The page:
• Andrea Aviles, left, and Monica Morales are the only two members of the Sonoma State University Rotoract Club who went to India to help with polio vaccinations. Photo by Dave Williams

By: Dave Williams
March 31, 2017
SSU Rotoract Club members Andrea Aviles, Monica Morales relish opportunity to make difference in lives

Andrea Aviles and Monica Morales in the short term simply want to do what they can to help eradicate the wretched polio disease.

Polio (poliomyelitis) reached epidemic status in the United States in the 1940s and 1950s but the U.S. was declared polio-free in 1979. Polio is an infectious disease caused by the poliovirus. In about 0.5 percent of cases there is muscle weakness resulting in an inability to move. This can occur over a few hours to a few days. The weakness most often involves the legs but may less commonly involve the muscles of the head, neck and diaphragm. Many but not all people fully recover. In those with muscle weakness about 2-5 percent of children and 15-30 percent of adults die. Another 25 percent of people have minor symptoms such as fever and a sore throat and up to 5 percent have headache, neck stiffness and pains in the arms and legs.

The two Sonoma State University students last week embarked on a weeklong trip to India to fight the disease. Aviles and Morales are representing the SSU Rotoract Club, which is an offshoot of Rotary International. For Aviles, this will be her seventh working trip with Rotoract, while it is the first for Morales.

“I was actually first interested because of the international service,” Aviles said. “We went to the Bahamas and there were a lot of service projects going on.”

One of the projects involved helping the women of the Bahamas use sewing machines as a resource to creating profits and becoming more self-sustainable. She also helped a school become more sustainable as well as taking part in the many cultural presentations of different countries Rotoract represents. Rotoract, like Rotary, is an international service group and Aviles said she met students from Iran, China, Germany and Peru.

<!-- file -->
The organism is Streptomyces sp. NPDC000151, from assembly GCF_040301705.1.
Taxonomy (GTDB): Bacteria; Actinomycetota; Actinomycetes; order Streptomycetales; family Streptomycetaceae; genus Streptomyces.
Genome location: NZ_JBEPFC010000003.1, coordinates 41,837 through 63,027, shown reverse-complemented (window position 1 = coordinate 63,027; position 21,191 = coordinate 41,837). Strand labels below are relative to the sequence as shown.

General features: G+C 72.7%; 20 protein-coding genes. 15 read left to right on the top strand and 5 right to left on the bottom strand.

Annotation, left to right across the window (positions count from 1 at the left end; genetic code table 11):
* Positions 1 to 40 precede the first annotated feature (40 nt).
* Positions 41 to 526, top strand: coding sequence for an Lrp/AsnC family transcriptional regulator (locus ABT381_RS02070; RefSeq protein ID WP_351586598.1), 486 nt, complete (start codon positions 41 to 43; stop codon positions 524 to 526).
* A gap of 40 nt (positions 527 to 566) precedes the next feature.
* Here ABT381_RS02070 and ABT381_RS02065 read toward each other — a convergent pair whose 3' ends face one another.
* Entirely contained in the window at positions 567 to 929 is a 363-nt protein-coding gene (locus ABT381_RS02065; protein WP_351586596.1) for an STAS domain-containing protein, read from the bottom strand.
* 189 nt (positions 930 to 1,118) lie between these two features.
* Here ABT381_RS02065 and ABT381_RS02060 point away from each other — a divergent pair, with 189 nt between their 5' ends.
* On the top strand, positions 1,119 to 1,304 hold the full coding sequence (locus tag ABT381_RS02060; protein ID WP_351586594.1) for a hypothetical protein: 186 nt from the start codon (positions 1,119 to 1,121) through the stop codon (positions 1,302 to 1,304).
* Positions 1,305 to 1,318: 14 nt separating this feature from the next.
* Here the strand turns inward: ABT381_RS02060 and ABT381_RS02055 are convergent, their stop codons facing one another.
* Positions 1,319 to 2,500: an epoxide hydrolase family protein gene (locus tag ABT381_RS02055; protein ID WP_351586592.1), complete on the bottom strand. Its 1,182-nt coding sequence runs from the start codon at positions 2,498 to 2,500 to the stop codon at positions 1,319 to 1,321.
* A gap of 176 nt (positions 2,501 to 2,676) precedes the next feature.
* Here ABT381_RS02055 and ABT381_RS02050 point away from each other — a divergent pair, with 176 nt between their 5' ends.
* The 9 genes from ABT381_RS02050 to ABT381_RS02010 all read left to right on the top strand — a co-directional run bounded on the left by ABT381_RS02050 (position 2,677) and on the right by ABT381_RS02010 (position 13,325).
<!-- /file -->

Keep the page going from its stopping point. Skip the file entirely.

“That project was an eye-opener to me and showed me what it means to be a Rotoractor and help the world,” Aviles said.

 Morales, a sophomore, has been involved in Rotoract for just a half semester but said she already feels like she’s part of something bigger than herself.

“I would say the biggest reward for me so far is just being able to be with Rotary clubs and feel like a community and feel like so much support around you when you actually go out and do the projects,” she said. “It’s also being able to meet people from other backgrounds I would never have been able to meet. And if I can help just one person, that’s good.”

Aviles and Morales are both Hispanic and harbored some doubts about leaving the country because of the United States’ increased enforcement of immigration laws. But if there are concerns, they both hide them well.

“Some of my friends started saying things like, ‘what if you can’t come back into the country? I’ll just leave it in God’s hands and whatever happens just happens,” Morales said.

Aviles said, “My dad was a little worried, but I think my mom’s just mainly concerned about me experiencing culture shock.”

Aviles is a Political Science major and is working on a minor in German. Morales’ major is biochemistry, with a minor in early childhood studies. Morales said she’s the first person on either side of her family to go to college.